BOOK REVIEW: This Queer Angel by Elaine Chambers

The author today

The author today

This Queer Angel – One woman’s battle against the country she served – by Elaine Chambers.

Can you imagine a time when you would be dismissed from your job and could be sent to prison, not for doing anything at all, but just for being lesbian or gay?

What if you were sent to a psychiatrist to treat your homosexuality or your Doctor was required to conduct an intimate examination to prove whether or not you were lesbian or gay?

How would you feel after three or more days of interrogation by the police; your property searched, diaries, mobiles, computers and photographs seized and your friends, work colleagues, even your family interviewed?

Private Chambers, May 1982

Private Chambers, 1982

Now place yourself in that interview room. You are a woman on your own. You have done nothing illegal. Two police officers are questioning you, are asking the most detailed and intimate questions about your sex life, the sort of questions police might ask someone suspected of rape.

And now imagine that the lead interrogator is male.

This wasn’t two centuries past. It wasn’t even during the period of Alan Turing. This was occurring just two decades ago in the United Kingdom.

Yet even at this darkest hour, Elaine Chambers finds humour in the cruel situation in which she found herself.

Outside Ministry of Defence in 1994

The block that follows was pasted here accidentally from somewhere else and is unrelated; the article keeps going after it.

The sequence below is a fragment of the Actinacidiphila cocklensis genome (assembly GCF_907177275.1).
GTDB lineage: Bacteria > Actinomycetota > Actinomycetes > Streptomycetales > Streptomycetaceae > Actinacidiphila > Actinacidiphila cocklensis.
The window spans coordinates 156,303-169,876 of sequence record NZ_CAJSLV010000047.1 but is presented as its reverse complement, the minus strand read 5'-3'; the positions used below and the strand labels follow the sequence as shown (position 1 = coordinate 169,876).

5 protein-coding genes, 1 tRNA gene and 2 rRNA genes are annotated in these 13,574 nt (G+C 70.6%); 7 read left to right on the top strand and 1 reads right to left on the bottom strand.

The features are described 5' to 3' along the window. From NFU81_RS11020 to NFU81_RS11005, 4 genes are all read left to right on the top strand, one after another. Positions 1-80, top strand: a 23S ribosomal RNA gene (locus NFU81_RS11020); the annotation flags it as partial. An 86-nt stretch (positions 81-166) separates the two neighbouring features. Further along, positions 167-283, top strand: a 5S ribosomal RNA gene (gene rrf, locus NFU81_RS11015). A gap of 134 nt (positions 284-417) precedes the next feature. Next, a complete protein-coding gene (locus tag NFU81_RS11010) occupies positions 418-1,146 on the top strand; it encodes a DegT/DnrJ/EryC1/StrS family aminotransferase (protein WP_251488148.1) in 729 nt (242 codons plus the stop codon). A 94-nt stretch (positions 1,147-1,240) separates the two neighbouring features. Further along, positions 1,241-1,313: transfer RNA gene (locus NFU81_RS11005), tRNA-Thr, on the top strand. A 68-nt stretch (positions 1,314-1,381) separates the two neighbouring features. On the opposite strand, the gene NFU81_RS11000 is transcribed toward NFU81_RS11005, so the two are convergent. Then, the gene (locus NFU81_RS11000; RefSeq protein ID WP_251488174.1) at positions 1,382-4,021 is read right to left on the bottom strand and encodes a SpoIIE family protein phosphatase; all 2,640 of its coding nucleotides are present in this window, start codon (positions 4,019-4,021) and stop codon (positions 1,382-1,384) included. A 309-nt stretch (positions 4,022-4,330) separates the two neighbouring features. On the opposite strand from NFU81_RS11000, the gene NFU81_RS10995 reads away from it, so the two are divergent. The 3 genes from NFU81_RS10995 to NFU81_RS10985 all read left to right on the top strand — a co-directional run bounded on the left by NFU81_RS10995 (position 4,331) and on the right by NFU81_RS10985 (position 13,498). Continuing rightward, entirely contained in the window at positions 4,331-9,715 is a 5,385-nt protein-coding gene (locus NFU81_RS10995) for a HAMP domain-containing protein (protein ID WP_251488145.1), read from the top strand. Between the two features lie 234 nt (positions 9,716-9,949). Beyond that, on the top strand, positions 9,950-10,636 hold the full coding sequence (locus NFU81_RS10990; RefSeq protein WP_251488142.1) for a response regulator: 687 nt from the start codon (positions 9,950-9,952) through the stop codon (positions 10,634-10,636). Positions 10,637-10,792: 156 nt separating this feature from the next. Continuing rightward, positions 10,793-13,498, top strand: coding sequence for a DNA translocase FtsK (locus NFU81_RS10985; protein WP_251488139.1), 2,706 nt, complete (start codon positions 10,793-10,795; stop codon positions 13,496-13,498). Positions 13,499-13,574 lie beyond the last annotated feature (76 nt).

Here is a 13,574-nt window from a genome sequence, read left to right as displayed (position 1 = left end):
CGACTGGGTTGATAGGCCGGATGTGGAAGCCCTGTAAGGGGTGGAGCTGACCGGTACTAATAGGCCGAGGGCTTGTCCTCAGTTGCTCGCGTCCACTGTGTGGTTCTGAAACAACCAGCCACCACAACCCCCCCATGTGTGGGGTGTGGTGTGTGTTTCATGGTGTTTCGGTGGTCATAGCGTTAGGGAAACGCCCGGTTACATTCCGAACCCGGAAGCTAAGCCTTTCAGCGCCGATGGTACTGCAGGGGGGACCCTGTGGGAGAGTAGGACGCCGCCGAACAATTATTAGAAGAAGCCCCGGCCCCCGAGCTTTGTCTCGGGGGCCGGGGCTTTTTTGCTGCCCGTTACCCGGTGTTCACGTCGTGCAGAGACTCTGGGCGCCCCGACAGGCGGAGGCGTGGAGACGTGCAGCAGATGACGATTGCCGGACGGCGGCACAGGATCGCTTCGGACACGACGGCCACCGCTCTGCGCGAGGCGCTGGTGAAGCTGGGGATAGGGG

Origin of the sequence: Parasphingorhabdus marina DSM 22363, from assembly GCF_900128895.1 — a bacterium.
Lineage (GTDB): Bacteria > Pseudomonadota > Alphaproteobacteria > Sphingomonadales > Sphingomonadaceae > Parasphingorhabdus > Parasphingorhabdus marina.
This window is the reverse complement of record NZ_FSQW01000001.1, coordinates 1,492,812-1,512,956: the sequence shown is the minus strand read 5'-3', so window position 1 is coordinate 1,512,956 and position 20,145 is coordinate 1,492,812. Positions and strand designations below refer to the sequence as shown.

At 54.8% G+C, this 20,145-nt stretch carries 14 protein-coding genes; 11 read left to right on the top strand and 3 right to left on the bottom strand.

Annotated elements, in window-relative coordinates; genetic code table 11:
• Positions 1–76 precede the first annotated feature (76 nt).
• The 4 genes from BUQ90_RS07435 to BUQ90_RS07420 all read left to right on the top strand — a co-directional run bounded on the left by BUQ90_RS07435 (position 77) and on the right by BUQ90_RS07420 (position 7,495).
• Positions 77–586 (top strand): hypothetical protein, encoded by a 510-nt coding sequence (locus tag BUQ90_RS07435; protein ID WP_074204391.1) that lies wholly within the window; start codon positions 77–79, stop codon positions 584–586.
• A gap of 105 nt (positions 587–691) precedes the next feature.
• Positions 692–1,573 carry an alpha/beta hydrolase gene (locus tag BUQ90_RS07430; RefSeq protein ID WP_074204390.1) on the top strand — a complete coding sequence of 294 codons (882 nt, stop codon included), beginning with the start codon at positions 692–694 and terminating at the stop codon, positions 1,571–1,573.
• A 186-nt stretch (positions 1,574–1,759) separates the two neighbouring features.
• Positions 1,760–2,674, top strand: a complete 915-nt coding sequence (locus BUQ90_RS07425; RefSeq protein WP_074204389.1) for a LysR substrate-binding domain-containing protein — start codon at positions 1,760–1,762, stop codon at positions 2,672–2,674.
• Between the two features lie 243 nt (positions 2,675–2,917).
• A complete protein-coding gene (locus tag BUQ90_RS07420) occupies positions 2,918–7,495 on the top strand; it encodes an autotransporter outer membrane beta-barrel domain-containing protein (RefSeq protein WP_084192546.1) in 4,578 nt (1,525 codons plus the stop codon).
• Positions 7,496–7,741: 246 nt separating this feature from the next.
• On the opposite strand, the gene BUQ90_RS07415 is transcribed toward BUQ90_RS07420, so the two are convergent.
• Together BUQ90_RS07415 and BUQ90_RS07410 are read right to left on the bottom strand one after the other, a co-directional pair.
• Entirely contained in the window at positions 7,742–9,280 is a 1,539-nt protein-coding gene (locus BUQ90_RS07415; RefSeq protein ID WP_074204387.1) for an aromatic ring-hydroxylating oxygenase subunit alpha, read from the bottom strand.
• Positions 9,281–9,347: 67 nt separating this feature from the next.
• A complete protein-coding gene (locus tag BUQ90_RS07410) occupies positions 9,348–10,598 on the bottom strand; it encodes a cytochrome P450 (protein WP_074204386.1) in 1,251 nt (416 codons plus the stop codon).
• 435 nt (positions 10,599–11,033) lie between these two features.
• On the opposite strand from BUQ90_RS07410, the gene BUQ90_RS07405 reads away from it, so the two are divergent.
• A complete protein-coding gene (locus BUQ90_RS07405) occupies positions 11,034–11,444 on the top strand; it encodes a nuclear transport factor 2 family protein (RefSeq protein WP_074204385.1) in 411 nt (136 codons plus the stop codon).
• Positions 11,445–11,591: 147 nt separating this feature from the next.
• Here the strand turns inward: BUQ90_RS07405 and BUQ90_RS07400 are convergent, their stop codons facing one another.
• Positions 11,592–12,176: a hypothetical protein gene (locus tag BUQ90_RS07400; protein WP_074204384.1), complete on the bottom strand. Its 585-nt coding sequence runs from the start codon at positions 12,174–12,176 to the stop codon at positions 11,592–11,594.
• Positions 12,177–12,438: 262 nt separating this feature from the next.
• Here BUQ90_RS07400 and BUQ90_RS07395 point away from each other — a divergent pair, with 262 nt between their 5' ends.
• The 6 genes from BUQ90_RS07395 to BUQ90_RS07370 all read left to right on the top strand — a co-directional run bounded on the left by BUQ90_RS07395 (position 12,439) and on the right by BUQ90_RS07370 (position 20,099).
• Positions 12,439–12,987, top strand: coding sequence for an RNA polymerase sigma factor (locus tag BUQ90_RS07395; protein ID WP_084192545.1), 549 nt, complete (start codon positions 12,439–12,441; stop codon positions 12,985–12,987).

Outside Ministry of Defence in 1994

Servicemen and women who served their country with distinction lost their careers, their homes, their pensions and even their liberty, not for any offence but just for being homosexual. Elaine was one of them. Yet the cruelty of her ejection from the Army, where Lieutenant Chambers was a talented nursing sister, the loss of her career and the betrayal of friends is not met with self-pity, bitterness or anger. Instead Elaine shows humour, self-awareness and a great deal of perception and understanding. She gives us an autobiography which is also an important and personal account of history.

Between 70 and 100 LGBT+ people were discharged from our Armed Forces in this way each year. Often they were dismissed in disgrace after distinguished careers. The civilian world into which they were plunged was a difficult one to enter, not least because of the embarrassing questions about why they had suddenly left the Forces. Many never found their feet and took their own lives.

On exercises, Ash Ranges, November 1986

In this hostile military world, one minority within the LGTB+ communities faired far worse. Women in those days represented just 10 percent of the Armed Forces. Already subject to the hostility of an often misogynistic majority, investigations by the Forces Police disproportionately hounded lesbians. Friends were set against friends. Loyalties were tested to the extreme.

The headlines of those days paint a vivid picture of this. “Her Majesty’s Dyke Yard Dryad” screamed one notorious newspaper after the Special Investigation Branch of the naval police had uncovered a lesbian ring in one naval establishment.

Sister Chambers QATC, November 1986